Drupal Camping in London

by Sam Street

After being a spectator to the planning and buzz for some months, DrupalCamp London; my first Drupal community event succeeded in leaving a lasting impression on me.

The three-day event which was hosted at City University (conveniently situated nearby London’s Tech City) kicked off with a business day to exemplify the power of Drupal to potential adopters.

Introduced by BrightLemon director Leon Tong, the first session of the day was presented by Mark Taylor, President of the Open Source Consortium. Mark’s ‘no notes, no slides’ talk roused Drupal agencies and individuals alike to assemble and prepare to embrace the government’s commitment to utilising open source software and technologies. The future he said, is in the hands of the community.

Paul Reeves from MTV UK took the stage next to explain how one of the largest broadcast companies in the world uses Drupal to power their websites, create overlay data in broadcasting and power a central deployment content hub. The presentation also touched on the evolution of MTV UK in using Drupal and the standardised way they work with Drupal so they can focus on providing world-class content for users.

Peter Jones @h2cm tweeted:


BrightLemon are collaborating with the MTV UK team on this project so it was especially exciting to see the details presented to the community, we can’t wait to see this launch later this spring.

Other notable speeches to included Tom Phethean from CapGemini, Rob Colleyer from JanetUK and Joe Baker from Oxfam on Vagrant virtual development environments.

Closing the day of speeches; Acquia’s Manager of Community Affairs, Jeffrey A “Jam” McGuire positioned Drupal to potential adopters to ignore the fact that the software is free and adopt Drupal as the ideal solution based on its features.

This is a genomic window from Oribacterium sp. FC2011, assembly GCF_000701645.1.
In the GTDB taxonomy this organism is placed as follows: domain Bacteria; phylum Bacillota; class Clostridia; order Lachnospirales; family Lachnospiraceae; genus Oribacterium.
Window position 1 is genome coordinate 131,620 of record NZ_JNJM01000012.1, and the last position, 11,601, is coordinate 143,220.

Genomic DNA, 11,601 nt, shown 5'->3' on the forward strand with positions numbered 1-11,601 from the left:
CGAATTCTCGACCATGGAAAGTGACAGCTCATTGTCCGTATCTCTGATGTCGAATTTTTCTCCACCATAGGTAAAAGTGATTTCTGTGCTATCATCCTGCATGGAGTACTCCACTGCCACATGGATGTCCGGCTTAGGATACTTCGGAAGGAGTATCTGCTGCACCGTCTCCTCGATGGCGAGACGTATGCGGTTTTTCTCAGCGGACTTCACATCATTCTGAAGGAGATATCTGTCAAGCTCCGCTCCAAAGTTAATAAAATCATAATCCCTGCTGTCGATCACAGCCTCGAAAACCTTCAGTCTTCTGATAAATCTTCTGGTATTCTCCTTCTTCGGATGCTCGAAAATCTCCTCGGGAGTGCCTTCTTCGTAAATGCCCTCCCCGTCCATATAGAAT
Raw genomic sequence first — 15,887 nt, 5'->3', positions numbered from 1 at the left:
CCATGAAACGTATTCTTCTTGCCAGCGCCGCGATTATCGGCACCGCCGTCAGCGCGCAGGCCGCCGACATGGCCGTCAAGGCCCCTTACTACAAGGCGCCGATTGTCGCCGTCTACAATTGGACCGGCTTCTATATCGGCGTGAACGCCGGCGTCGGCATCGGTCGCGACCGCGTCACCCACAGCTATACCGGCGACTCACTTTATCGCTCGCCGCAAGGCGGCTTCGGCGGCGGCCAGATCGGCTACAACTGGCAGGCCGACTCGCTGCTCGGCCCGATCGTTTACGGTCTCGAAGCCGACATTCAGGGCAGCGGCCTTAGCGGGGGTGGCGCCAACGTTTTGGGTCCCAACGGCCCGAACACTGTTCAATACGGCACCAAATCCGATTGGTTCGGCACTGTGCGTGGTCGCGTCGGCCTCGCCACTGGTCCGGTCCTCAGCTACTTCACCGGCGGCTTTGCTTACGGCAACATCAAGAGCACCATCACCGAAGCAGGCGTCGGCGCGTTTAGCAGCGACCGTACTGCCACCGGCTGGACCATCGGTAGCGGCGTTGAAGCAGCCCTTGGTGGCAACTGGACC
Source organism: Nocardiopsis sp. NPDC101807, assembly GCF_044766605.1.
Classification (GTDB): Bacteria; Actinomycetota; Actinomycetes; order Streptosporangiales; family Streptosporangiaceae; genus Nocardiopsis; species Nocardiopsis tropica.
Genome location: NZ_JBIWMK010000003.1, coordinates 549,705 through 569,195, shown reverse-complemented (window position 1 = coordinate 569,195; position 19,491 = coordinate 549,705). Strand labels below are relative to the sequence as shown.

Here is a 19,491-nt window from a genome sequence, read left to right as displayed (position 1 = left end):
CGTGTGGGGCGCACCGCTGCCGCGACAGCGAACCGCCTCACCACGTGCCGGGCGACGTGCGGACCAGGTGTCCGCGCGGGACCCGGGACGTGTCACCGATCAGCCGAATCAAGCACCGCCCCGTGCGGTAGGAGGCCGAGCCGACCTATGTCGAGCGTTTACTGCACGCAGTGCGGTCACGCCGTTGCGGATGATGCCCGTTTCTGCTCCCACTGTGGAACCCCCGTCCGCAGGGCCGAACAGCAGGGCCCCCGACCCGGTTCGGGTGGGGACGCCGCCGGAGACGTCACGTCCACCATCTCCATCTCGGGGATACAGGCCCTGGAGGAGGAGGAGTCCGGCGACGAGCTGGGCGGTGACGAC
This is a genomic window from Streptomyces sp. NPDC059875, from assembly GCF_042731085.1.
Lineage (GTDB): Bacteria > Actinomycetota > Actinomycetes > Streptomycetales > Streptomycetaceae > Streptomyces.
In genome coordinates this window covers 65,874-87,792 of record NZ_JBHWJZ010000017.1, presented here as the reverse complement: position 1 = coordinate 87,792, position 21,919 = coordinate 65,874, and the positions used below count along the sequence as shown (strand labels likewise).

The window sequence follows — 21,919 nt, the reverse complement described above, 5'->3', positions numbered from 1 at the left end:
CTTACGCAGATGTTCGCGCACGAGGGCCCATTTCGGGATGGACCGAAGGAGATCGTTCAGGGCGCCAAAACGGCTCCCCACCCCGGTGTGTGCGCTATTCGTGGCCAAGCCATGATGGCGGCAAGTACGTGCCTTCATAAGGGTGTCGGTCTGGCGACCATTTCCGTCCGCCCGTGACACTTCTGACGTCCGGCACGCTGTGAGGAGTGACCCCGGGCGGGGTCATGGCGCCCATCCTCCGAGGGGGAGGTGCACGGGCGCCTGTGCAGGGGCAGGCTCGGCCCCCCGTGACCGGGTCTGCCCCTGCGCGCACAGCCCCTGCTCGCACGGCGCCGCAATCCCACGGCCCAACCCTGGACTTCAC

Drupal Developer, Darren Mothersele, also attended the speech and commented:

“In comparing Drupal with a closed source competitor, he [Jeffrey McGuire] commented that the implementation costs were roughly the same, the hosting and support costs are roughly the same, but you save the licensing costs and so can spend more on the stuff you care about (design and functionality?).”

As my first experience of the Drupal Community in an offline context, I was pleasantly surprised by how friendly and welcoming other attendees were, even to a non-technical like me. I soon learnt that the community embraces anyone with an interest in Drupal and found people were interested in.

I personally got a lot out of the day I attended and have come back from Drupal Camp with a better understanding of the flexibility of Drupal and the power of its community.

BrightLemon Project Manager, Chris Craig, attended the weekend days:

“It was very insightful and great to see the progress being made on the Drupal 8 project. Hearing Dave from myhealthlondon discuss the potential of developers working in open collaboration with the NHS was particularly interesting.”